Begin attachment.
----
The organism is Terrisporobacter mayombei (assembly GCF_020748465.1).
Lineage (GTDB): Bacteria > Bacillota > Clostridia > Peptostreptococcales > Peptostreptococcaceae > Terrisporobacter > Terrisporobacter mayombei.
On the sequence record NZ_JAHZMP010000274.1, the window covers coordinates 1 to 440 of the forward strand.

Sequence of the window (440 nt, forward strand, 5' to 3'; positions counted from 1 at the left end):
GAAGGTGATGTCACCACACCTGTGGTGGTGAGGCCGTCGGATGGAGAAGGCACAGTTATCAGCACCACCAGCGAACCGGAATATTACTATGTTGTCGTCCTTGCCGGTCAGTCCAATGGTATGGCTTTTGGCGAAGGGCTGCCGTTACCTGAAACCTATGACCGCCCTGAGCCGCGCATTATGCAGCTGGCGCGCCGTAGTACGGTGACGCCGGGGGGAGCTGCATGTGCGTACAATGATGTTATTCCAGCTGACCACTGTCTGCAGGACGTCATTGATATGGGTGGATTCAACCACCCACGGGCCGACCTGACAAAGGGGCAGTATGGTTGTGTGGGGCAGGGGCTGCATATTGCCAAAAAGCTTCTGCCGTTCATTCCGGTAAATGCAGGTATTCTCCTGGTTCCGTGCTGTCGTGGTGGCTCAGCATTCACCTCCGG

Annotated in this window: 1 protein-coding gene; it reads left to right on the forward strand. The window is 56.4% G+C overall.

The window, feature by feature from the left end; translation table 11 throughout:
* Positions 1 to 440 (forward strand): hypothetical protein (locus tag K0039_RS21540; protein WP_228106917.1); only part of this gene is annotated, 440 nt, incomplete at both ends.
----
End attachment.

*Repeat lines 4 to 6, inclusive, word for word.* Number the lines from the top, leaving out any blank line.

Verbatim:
Sequence of the window (440 nt, forward strand, 5' to 3'; positions counted from 1 at the left end):
GAAGGTGATGTCACCACACCTGTGGTGGTGAGGCCGTCGGATGGAGAAGGCACAGTTATCAGCACCACCAGCGAACCGGAATATTACTATGTTGTCGTCCTTGCCGGTCAGTCCAATGGTATGGCTTTTGGCGAAGGGCTGCCGTTACCTGAAACCTATGACCGCCCTGAGCCGCGCATTATGCAGCTGGCGCGCCGTAGTACGGTGACGCCGGGGGGAGCTGCATGTGCGTACAATGATGTTATTCCAGCTGACCACTGTCTGCAGGACGTCATTGATATGGGTGGATTCAACCACCCACGGGCCGACCTGACAAAGGGGCAGTATGGTTGTGTGGGGCAGGGGCTGCATATTGCCAAAAAGCTTCTGCCGTTCATTCCGGTAAATGCAGGTATTCTCCTGGTTCCGTGCTGTCGTGGTGGCTCAGCATTCACCTCCGG

Annotated in this window: 1 protein-coding gene; it reads left to right on the forward strand. The window is 56.4% G+C overall.